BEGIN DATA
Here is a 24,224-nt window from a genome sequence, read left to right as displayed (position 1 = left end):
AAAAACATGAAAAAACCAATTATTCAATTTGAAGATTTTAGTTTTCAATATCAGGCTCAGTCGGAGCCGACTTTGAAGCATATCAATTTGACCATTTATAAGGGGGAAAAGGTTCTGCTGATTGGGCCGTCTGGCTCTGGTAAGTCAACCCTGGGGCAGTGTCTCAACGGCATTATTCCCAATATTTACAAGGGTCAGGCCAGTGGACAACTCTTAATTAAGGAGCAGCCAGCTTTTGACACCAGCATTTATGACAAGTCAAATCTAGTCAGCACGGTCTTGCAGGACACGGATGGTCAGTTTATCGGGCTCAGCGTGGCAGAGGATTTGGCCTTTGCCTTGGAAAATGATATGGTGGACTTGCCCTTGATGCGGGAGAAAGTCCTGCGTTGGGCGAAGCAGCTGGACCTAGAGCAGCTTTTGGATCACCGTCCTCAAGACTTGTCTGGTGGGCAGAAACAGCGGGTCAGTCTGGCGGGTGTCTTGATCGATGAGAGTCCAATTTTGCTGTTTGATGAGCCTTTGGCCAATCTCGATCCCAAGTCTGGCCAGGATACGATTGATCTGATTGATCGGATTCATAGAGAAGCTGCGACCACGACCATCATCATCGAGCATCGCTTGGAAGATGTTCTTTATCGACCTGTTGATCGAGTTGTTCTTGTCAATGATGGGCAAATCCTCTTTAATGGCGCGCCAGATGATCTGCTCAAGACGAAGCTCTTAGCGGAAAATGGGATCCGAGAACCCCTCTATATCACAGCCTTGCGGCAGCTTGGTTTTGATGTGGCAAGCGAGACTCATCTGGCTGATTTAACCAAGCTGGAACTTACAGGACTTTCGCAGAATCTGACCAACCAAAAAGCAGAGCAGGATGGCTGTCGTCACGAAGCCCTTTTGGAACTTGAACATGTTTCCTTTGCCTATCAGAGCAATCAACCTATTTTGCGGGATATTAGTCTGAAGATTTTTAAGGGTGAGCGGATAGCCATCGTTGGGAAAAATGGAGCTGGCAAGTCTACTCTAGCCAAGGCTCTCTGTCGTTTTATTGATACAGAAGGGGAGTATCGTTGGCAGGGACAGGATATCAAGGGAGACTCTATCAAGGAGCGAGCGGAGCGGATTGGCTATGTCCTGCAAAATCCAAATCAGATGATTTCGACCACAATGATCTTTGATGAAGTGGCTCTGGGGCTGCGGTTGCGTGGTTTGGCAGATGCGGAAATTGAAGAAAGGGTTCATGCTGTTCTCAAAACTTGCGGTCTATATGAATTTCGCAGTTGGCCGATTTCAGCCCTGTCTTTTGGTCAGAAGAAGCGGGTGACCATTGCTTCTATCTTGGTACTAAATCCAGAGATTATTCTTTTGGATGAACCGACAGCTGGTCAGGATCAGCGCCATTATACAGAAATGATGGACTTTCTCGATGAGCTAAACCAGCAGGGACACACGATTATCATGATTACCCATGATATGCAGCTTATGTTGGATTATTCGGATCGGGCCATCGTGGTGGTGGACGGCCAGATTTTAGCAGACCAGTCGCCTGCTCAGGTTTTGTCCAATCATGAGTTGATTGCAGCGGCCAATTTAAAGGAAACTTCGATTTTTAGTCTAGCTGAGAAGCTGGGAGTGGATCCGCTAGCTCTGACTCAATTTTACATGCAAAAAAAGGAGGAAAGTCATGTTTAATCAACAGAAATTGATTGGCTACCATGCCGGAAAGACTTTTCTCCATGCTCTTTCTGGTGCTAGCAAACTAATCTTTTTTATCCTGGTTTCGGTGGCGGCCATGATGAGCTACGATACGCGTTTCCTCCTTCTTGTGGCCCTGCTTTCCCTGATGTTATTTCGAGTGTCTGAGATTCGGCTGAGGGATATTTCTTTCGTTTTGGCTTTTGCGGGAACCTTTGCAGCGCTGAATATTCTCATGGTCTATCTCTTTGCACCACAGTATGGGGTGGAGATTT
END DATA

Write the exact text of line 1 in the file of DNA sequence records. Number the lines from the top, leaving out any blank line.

Here is a 24,224-nt window from a genome sequence, read left to right as displayed (position 1 = left end):